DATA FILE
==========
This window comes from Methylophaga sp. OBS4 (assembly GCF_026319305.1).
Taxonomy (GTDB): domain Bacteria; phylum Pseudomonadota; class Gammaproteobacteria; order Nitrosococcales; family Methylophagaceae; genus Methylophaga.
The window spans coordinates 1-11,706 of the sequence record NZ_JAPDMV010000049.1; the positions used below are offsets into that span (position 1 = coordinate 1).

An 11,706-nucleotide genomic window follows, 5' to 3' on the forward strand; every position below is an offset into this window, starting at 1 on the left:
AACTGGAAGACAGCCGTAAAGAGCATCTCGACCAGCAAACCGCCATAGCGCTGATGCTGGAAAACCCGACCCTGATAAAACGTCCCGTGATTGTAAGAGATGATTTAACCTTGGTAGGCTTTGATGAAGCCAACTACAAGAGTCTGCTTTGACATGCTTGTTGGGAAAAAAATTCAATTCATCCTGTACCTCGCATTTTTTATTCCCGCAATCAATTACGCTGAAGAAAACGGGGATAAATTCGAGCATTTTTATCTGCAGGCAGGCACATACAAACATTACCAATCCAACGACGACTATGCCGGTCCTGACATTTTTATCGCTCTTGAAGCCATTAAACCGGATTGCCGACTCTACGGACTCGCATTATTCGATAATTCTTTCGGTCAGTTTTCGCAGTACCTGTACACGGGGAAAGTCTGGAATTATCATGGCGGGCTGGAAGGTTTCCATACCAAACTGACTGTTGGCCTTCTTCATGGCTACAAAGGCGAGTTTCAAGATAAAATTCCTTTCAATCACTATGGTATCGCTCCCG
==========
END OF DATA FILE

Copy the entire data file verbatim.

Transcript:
This window comes from Methylophaga sp. OBS4 (assembly GCF_026319305.1).
Taxonomy (GTDB): domain Bacteria; phylum Pseudomonadota; class Gammaproteobacteria; order Nitrosococcales; family Methylophagaceae; genus Methylophaga.
The window spans coordinates 1-11,706 of the sequence record NZ_JAPDMV010000049.1; the positions used below are offsets into that span (position 1 = coordinate 1).

An 11,706-nucleotide genomic window follows, 5' to 3' on the forward strand; every position below is an offset into this window, starting at 1 on the left:
AACTGGAAGACAGCCGTAAAGAGCATCTCGACCAGCAAACCGCCATAGCGCTGATGCTGGAAAACCCGACCCTGATAAAACGTCCCGTGATTGTAAGAGATGATTTAACCTTGGTAGGCTTTGATGAAGCCAACTACAAGAGTCTGCTTTGACATGCTTGTTGGGAAAAAAATTCAATTCATCCTGTACCTCGCATTTTTTATTCCCGCAATCAATTACGCTGAAGAAAACGGGGATAAATTCGAGCATTTTTATCTGCAGGCAGGCACATACAAACATTACCAATCCAACGACGACTATGCCGGTCCTGACATTTTTATCGCTCTTGAAGCCATTAAACCGGATTGCCGACTCTACGGACTCGCATTATTCGATAATTCTTTCGGTCAGTTTTCGCAGTACCTGTACACGGGGAAAGTCTGGAATTATCATGGCGGGCTGGAAGGTTTCCATACCAAACTGACTGTTGGCCTTCTTCATGGCTACAAAGGCGAGTTTCAAGATAAAATTCCTTTCAATCACTATGGTATCGCTCCCG